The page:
Canary Islands part 06



 Auditorio de Tenerife Pano  Spartocytisus supranubius  Urville-Laguna

Note: Auditorio de Tenerife Pano // Spartocytisus supranubius // Urville-Laguna

  NEXT RANDOM ARTICLE  

   

<< previous page << >> next page >>

Wildlife

Prehistoric fauna

Before the arrival of the Aborigines, the Canary Islands was inhabited by endemic animals, such as some extinct; giant lizards (Gallotia goliath), giant rats (Canariomys bravoi and Canariomys tamarani) and giant tortoises (Geochelone burchardi and Geochelone vulcanica), among others.

Terrestrial wildlife

With a range of habitats, the Canary Islands exhibit diverse plant species. The bird life includes European and African species, such as the black-bellied sandgrouse; and a rich variety of endemic (local) taxa including the:

Terrestrial fauna includes geckos, wall lizards, and three endemic species of recently rediscovered and critically endangered giant lizard: the El Hierro giant lizard (or Roque Chico de Salmor giant lizard), La Gomera giant lizard, and La Palma giant lizard. Mammals include the Canarian shrew, Canary big-eared bat, the Algerian hedgehog (which may have been introduced) and the more recently introduced mouflon. Some endemic mammals, the lava mouse, Tenerife giant rat and Gran Canaria giant rat, are extinct, as are the Canary Islands quail, long-legged bunting, and the eastern Canary Islands chiffchaff.

Marine life

The marine life found in the Canary Islands is also varied, being a combination of North Atlantic, Mediterranean and endemic species. In recent years, the increasing popularity of both scuba diving and underwater photography have provided biologists with much new information on the marine life of the islands.

Fish species found in the islands include many species of shark, ray, moray eel, bream, jack, grunt, scorpionfish, triggerfish, grouper, goby, and blenny. In addition, there are many invertebrate species, including sponge, jellyfish, anemone, crab, mollusc, sea urchin, starfish, sea cucumber and coral.

There are a total of 5 different species of marine turtle that are sighted periodically in the islands, the most common of these being the endangered loggerhead sea turtle. The other four are the green sea turtle, hawksbill sea turtle, leatherback sea turtle and Kemp's ridley sea turtle. Currently, there are no signs that any of these species breed in the islands, and so those seen in the water are usually migrating. However, it is believed that some of these species may have bred in the islands in the past, and there are records of several sightings of leatherback sea turtle on beaches in Fuerteventura, adding credibility to the theory.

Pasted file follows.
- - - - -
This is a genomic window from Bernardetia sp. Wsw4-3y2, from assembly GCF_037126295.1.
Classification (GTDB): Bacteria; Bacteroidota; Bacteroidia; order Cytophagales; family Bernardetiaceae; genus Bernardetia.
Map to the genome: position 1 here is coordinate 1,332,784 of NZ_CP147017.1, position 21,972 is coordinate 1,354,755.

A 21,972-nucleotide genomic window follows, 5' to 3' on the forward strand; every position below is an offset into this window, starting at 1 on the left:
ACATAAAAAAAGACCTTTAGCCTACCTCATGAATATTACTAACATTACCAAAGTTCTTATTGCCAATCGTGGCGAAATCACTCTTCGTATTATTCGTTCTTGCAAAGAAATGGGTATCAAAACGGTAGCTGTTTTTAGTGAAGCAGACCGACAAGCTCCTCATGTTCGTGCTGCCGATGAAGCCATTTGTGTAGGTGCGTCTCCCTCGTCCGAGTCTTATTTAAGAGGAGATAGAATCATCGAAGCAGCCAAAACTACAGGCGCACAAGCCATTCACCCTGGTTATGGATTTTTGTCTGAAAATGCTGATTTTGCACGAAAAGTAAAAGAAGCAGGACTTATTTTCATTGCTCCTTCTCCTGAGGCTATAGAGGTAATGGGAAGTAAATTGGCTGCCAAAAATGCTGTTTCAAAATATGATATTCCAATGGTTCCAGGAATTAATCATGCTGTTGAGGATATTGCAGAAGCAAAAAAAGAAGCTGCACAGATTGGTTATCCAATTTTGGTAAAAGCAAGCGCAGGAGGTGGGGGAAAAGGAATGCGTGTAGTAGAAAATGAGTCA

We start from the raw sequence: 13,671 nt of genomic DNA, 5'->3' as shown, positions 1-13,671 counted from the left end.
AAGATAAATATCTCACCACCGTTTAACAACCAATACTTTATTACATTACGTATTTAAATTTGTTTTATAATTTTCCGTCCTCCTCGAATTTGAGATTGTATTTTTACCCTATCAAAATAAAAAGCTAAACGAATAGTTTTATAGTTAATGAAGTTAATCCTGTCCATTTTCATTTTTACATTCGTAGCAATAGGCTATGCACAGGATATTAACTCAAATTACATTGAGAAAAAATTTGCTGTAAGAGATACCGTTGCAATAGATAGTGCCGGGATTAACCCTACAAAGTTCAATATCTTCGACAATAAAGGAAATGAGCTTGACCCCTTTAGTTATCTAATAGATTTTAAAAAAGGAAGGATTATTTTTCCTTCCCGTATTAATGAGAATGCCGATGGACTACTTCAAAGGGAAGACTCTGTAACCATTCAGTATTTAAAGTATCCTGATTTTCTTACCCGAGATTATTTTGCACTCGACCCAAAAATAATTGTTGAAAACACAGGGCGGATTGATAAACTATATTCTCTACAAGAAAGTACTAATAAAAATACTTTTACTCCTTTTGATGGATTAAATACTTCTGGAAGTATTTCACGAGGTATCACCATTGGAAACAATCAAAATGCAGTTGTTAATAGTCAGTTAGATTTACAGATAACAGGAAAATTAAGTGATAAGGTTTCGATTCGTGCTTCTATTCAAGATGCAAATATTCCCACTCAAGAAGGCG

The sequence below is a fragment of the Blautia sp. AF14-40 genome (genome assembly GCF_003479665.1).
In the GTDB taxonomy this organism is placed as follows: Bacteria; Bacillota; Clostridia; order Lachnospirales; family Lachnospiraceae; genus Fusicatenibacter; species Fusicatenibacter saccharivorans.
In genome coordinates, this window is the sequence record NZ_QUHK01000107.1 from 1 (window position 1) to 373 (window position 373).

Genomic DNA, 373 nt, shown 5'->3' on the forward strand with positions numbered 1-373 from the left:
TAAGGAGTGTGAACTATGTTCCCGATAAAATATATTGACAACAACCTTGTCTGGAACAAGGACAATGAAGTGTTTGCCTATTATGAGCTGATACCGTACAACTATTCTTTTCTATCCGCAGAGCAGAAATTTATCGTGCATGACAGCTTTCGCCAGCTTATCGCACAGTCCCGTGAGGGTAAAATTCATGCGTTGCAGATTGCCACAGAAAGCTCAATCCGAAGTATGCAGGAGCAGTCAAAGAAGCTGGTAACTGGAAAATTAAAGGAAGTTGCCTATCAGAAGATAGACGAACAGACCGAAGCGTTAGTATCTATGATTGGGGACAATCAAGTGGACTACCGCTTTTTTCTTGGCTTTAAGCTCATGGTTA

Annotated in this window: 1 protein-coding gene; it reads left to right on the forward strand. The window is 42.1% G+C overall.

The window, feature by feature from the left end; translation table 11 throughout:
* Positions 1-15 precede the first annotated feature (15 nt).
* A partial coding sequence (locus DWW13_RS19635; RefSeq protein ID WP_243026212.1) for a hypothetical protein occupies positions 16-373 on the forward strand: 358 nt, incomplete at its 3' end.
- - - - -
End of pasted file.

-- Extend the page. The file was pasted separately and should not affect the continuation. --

Marine mammals include the large varieties of cetaceans including rare and not well-known species (see more details in the Marine life of the Canary Islands). Hooded seals have also been known to be vagrant in the Canary Islands every now and then. The Canary Islands were also formerly home to a population of the rarest pinniped in the world, the Mediterranean monk seal.

National parks of the Canary Islands

The Canary Islands officially has four national parks, of which two have been declared World Heritage Site by UNESCO, and the other two declared a World Biosphere Reserve, these national parks are:

  • Caldera de Taburiente National Park (La Palma): Created in 1954 and declared a World Biosphere Reserve in 2002. It currently covers an area of 46.9 km2 (18.1 sq mi).
  • Garajonay National Park (La Gomera): Created in 1981 and declared in 1986 as a World Heritage Site. Its area is 3986 hectares at the core and some areas north of the island.
  • Timanfaya National Park (Lanzarote): Created in 1974 and declared a Biosphere Reserve in 1993, together with the whole island. Occupies an area of 51.07 km2 (19.72 sq mi), is located in the southwest of the island.
  • Teide National Park (Tenerife): Created in 1954, was declared a World Heritage Site in 2007. It covers an area of 18,990 hectares, is the oldest and largest national park in the Canary Islands and one of the oldest in Spain. The Teide in 2010 became the most visited national park in Europe and second worldwide. Located in the geographic center of the island is the most visited National Park in Spain. The highlight is the Teide at 3,718 meters altitude, is the highest elevation of the country and the third largest volcano on Earth from its base. Teide National Park was declared in 2007 as one of the 12 Treasures of Spain.

Sports

A unique form of wrestling known as Canarian wrestling (lucha canaria) has opponents stand in a special area called a "terrero" and try to throw each other to the ground using strength and quick movements.

Another sport is the "game of the sticks" where opponents fence with long sticks. This may have come about from the shepherds of the islands who would challenge each other using their long walking sticks.

Another sport is called the shepherd's jump (salto del pastor). This involves using a long stick to vault over an open area. This sport possibly evolved from the shepherd's need to occasionally get over an open area in the hills as they were tending their sheep.

The two main football teams in the archipelago are: the CD Tenerife (founded in 1912) and UD Las Palmas (founded in 1949). Now Tenerife play in Liga Adelante and Las Palmas in La Liga.

Notable athletes

See also

History

This article is issued from Wikipedia. The original article may be a bit shortened or modified. Some links may have been modified. The text is licensed under Creative Commons - Attribution - Sharealike. Additional terms may apply for the media files.

  NEXT RANDOM ARTICLE  

   

<< previous page << >> next page >>

 

 

on1click07-20
GB
AKIAIEDTQ3WTK7DNKUAA